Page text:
Have you ever began a new romantic relationship and felt the urge to nail down a commitment as soon as possible? Maybe you have watched a friend rush through an engagement as if the relationship would surely end without “tying the knot”. What is the reason for this madness?! I would suggest to you that we have an issue with our own worthiness to receive love. Many of us have a deep-rooted fear of being inadequate as soon as our loved one gets wind of who we really are.
Relationships can be wonderful experiences but they almost inevitably bring pain with them. My theory about this is relationships serve the purpose of holding up a mirror and calling us to come face to face with our own worthiness. Just as any physical illness or emotional pain becomes louder and louder until we learn to love ourselves a little better, so relationships invite us to embrace our worthiness of love.
If you ask most people about what is most meaningful about life, it is likely you will hear a response involving marriage or a committed relationship. Many of us are afraid to end up alone and deeply desire companionship. We want to intimately share our lives. Curiously, we seem to behave in many strange ways when we are faced with the possibility of love and affection. We go too fast. We sabotage. We compete. We doubt. Why? Because we struggle with receiving the very love that we have sought with all our hearts.
So what is it about receiving love that gets us all flighty and weird? Perhaps we struggle with believing we deserve it. There is a reason we may feel conflicted when we receive a compliment or a gift of any sort. There is a reason we try to earn affection. If you relate to this, you may have a root of unworthiness to confront.
The truth is, we are all worthy of love, period. As much as we try to earn it, we can never deserve it more or less. This is because our value is inherent, not acquired. When we come from a strong belief of worthiness, we become capable of receiving love because we don’t have to question whether or not we deserve to have it. This is the struggle we find when we “fall in love”. We are so happy to have attracted a person to love, but then struggle with truly “having” that relationship. The mindset of worthiness must shift before we can ever hope to have and enjoy love.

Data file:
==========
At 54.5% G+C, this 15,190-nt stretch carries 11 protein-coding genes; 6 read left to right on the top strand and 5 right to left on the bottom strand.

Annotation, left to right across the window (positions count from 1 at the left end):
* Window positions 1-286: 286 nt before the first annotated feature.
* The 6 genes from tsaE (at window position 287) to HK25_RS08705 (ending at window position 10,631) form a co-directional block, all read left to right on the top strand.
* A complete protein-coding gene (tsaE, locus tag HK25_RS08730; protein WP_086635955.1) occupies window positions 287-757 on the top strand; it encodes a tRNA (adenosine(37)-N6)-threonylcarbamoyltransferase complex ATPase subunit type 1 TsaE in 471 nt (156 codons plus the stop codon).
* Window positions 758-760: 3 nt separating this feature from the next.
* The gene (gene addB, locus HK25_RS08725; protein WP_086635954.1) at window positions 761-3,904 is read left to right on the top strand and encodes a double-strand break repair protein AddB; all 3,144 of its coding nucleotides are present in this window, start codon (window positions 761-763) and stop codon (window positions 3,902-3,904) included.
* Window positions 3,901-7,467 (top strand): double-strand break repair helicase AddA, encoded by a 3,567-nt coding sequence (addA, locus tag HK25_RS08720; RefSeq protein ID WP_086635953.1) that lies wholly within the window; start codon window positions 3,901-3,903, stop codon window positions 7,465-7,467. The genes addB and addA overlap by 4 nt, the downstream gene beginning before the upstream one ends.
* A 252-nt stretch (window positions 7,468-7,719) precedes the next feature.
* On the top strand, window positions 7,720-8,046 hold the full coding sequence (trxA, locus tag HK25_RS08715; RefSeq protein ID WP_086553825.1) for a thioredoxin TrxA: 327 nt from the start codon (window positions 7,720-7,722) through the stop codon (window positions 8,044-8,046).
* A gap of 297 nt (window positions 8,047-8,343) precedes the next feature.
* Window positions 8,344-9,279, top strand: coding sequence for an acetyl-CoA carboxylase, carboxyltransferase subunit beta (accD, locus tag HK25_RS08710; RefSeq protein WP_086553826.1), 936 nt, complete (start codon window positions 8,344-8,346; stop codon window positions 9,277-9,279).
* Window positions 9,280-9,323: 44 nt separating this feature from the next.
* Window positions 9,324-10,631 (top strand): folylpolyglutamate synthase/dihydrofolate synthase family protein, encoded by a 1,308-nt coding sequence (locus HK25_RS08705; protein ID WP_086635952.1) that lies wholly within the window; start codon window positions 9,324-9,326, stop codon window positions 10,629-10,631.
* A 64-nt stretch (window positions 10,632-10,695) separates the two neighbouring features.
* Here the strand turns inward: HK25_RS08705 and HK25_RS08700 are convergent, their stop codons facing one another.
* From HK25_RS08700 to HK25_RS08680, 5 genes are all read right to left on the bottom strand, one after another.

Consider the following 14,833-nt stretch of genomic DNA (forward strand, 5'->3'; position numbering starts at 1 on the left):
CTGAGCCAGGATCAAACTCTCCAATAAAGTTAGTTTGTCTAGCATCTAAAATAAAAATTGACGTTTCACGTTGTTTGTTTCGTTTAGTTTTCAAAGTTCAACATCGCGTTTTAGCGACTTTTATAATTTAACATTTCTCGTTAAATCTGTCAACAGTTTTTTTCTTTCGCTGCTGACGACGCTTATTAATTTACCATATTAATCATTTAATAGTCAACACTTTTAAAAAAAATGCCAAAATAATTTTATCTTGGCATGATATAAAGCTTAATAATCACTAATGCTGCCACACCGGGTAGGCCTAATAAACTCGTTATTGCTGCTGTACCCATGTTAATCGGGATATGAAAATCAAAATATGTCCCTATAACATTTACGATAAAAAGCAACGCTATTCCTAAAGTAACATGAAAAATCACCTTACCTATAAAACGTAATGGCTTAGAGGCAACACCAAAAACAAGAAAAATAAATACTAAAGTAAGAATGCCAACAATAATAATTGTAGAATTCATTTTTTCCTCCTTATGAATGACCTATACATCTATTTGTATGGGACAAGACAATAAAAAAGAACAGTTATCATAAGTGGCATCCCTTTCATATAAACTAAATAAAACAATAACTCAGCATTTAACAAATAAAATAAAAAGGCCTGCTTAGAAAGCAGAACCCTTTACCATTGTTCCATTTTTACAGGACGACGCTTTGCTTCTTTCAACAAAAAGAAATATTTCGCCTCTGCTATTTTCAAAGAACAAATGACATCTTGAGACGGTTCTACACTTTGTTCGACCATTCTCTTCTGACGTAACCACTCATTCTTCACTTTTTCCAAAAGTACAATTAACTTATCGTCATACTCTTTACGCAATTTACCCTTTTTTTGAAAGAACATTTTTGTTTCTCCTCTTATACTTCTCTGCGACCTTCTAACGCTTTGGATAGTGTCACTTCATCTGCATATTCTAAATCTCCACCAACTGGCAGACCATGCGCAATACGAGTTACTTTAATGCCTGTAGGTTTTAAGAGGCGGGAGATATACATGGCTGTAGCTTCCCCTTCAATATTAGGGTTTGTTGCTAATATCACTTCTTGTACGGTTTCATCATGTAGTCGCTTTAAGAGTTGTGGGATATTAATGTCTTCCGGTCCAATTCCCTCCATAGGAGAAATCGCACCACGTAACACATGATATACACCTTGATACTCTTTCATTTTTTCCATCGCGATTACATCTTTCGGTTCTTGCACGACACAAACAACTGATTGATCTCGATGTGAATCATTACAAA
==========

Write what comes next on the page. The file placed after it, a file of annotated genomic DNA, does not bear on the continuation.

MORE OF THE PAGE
How to raise your awareness of your own worthiness:
1. Catch yourself when you think you need to work harder.
Ever find yourself thinking “I will be ready for that (insert thing I want) when I do xyz” or “I just need to work harder so that I can have xyz”? This is a red flag indicating that we are trying to earn our worthiness for the lifestyle we wish to live. In order to improve this mindset, set a few affirmations stating your worthiness of living your dreams now, without any additional actions.
2. Observe your comfort level with doing nothing.
Your ability to sit still has a lot to say about your internal “worthiness meter”. Those of us that just can’t sit still and tend toward being a workaholic would do well to examine their ability to feel content with simply being. Our belief in our inherent value can be shown through our ease in being alone, being still, and lack of attachment to our achievements. This does not mean there is no value in achievement and action, but simply emphasizes the fact that our foundation of inherent value exists regardless. If you struggle with compulsive work, practice slowing down and intentionally sitting still.
3. Take time to self reflect.
When you receive something you truly love, do you accept it well? A great indicator of our beliefs about worthiness is our behavior. If you find that when you have a relationship, you sabotage it, criticize it, or rush through it, examine your core beliefs about your worthiness to have and keep a great relationship. The same idea goes for having a great job, home, car, bank account, etc. If you find yourself having trouble attracting or keeping these things, take a look at your beliefs about what you deserve. Consider writing a few affirmations to raise your acceptance about the fact that you deserve to have your deepest and wildest dreams fulfilled.
I’d love to hear about how your own beliefs have affected your ability to have your dreams. What has your discovery of self-worthiness looked like? Please share in the comments below!
Jillian Landis is a Self-Care and Empowerment Coach at Evolve Personal Coaching, blogger, and writer for Nourish + Bloom. Jillian's passion is encouraging individuals to love and care for themselves deeply, so they may serve this world at their greatest potential. Prior to coaching, Jillian served in the mental health profession for 10 years and has a vast knowledge of human behavior, which she utilizes to create effective change in the lives of her clients.